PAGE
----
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Edmonton company releases a world first NFT project

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Edmonton based; Score G Productions, launched a first of its kind in the world NFT (non-fungible token) project on April 17th. It’s called, Creative Hustler Key. Creative Hustler Key gives buyers through a one-time payment, a lifetime all-access passkey to the Score G Productions.  This includes access to a full community of content producers, executive producers, exclusive 3-D NFT artwork, exclusive videos, and even monthly members only access to online workshops featuring creative content producers from around the world. The Creative Hustler Key NFT even offers chances to win access to live in-production sets, access to their studios during editing and post-production, and chances to win tickets and trips to future red-carpet movie premier events. There’s more in the works too. Basically, buyers will get access to Score G Productions’ impressive Rolodex and industry knowledge.

There are only 999 pass keys for sale, once gone, it will never be expanded, with the promise of no copycat versions of this Creative Hustler Key to ever be started by their team.

Adam and Machete during inmate #1: The Rise of Danny Trejo

We asked Score G Productions founder, father of three, married to his high school sweetheart, Edmonton based Adam Scorgie why he’d take on such a huge undertaking when they are already successful in the film production industry? Scorgie replied, “We get calls, emails and social media posts asking us to help people all the time. People approach us at public events, asking for mentorship, internships, contact access, script readings, it is all kind of overwhelming.” Continuing, “I wish I had people I could have called when I was starting out. I knew what I wanted to do, but I knew no one and knew nothing.” Explaining, “This is our pay it forward move. I want to help as many people as possible, in any way I can.”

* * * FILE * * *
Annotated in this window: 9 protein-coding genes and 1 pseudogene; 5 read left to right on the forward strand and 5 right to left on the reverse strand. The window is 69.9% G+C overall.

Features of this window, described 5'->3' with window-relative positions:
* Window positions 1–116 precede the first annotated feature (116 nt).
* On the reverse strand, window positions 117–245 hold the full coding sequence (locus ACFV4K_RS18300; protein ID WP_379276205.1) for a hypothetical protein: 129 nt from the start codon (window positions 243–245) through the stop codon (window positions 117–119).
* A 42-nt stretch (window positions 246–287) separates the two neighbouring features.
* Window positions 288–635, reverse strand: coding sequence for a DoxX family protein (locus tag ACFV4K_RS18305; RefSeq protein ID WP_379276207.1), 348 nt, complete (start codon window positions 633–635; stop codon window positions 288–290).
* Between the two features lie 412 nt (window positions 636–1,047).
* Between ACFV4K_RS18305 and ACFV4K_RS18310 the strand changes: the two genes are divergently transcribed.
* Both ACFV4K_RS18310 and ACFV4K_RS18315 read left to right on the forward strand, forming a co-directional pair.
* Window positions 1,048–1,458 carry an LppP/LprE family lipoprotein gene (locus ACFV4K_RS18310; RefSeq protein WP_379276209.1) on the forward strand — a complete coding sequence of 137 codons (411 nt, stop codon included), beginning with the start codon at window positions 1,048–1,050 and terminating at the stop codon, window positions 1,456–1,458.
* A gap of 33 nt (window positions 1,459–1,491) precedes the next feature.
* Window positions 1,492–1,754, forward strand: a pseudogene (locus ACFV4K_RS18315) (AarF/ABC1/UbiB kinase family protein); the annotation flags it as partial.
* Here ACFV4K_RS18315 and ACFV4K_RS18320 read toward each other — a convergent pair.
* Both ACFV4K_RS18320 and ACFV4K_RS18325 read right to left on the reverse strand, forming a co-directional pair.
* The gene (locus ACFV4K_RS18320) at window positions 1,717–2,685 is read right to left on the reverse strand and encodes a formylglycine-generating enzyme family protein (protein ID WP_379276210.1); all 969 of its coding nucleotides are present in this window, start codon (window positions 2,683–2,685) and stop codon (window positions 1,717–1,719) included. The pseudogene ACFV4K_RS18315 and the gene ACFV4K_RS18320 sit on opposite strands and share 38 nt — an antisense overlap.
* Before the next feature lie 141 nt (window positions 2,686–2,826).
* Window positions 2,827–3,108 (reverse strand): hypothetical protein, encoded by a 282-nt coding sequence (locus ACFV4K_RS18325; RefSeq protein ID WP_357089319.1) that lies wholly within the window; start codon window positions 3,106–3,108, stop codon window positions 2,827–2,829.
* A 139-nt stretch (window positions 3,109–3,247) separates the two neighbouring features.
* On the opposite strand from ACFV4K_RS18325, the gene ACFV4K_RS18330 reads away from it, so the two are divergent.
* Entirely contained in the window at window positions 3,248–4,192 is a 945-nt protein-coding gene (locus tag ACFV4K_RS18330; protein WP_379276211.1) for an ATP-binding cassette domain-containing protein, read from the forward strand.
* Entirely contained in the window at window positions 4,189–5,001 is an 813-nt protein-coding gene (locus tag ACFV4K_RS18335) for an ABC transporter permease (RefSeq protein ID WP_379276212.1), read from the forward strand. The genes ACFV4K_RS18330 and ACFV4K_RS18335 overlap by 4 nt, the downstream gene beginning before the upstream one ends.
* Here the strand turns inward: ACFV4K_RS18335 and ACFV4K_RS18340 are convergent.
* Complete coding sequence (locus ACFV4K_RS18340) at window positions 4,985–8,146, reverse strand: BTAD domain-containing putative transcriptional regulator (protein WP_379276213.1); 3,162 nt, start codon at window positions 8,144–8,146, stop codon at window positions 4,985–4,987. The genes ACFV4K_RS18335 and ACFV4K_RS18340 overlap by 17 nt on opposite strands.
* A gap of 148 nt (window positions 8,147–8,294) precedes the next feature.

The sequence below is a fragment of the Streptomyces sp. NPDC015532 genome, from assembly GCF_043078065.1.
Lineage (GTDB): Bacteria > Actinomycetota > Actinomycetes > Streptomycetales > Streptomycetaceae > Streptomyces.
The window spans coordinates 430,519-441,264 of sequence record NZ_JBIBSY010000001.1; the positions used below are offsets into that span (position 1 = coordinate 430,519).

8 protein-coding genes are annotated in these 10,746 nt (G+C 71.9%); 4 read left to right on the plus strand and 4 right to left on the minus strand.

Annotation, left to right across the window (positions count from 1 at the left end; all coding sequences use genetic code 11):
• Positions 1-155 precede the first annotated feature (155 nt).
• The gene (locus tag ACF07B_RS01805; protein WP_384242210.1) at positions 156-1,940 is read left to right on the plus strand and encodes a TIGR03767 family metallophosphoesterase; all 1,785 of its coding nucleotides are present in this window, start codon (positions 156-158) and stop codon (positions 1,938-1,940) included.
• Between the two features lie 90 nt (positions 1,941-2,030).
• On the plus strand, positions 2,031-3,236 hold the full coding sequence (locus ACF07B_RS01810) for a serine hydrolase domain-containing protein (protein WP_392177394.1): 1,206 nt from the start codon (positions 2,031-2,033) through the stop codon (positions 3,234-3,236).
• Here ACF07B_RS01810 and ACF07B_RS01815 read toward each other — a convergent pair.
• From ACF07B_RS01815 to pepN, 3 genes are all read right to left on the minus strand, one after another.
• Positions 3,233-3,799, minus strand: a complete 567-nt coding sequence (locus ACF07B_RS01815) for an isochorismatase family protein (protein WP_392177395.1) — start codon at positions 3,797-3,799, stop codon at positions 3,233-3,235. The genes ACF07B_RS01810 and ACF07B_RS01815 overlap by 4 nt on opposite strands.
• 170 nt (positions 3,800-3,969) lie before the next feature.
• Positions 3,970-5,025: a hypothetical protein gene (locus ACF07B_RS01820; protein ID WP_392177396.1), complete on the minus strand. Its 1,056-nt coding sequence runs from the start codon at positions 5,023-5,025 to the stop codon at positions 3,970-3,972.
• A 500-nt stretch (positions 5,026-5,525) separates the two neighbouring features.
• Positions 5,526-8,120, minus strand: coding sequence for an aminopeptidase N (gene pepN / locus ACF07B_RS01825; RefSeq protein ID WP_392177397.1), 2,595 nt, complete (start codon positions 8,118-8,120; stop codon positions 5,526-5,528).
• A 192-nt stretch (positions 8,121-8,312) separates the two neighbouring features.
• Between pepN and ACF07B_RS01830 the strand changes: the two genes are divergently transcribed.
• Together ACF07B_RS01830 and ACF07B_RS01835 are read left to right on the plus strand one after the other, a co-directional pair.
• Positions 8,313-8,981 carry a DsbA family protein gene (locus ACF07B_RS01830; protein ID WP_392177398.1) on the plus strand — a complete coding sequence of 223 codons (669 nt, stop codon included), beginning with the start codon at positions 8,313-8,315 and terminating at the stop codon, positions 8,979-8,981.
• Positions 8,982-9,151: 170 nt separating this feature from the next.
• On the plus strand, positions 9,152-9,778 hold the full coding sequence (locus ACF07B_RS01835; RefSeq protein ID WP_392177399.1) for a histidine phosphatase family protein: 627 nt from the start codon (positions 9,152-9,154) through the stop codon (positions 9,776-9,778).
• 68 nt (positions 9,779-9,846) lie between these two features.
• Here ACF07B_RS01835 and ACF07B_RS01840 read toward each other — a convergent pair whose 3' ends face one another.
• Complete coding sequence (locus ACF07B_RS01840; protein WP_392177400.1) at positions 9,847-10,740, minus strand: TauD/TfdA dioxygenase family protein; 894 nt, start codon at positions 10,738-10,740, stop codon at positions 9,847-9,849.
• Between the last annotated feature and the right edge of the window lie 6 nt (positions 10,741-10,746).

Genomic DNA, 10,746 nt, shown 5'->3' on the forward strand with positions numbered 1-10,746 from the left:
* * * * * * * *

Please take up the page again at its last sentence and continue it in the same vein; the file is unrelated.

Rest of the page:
A huge personal belief for Scorgie is explained, “I like to do things in and as a team; this will be a world’s first team like this. Extremely unique.”

The now, world-wide known and highly respect filmmaker with an extensive library of finished and in-production projects never planned on being a film producer, he in fact, never went to film school. He did however, go to acting school in New York and had credits in voice, as dancer, movie and soap opera acting credits. Things were looking up and moving along nicely.

But then his father, Buddy, got sick, very quickly. At 23, he dropped his dreams of Hollywood fame and fortune, moving back to Kelowna where he was born and raised to take over his dad’s business, Cheetah’s Show Lounge & Bar. Kelowna’s only stripper bar. “I went from 23 to 35 in like six months!” the forced adult entertainment entrepreneur said.

His father passed away after a short health battle.

Then things got “really tough”. A lawsuit was filed against his father’s estate, he had a new partner in the business. While he tried to keep the clothes on his own back and his business afloat; Adam noticed a lot of his patrons, high school friends, same age as himself with cash pouring out of their pockets and stacked high on their tables in the VIP section. They all had 70+ thousand-dollar trucks, 50k Harleys, houses and more. He asked them, what the hell they were all doing to become so rich, so fast? They all said, “We are in the Union, you should join us.”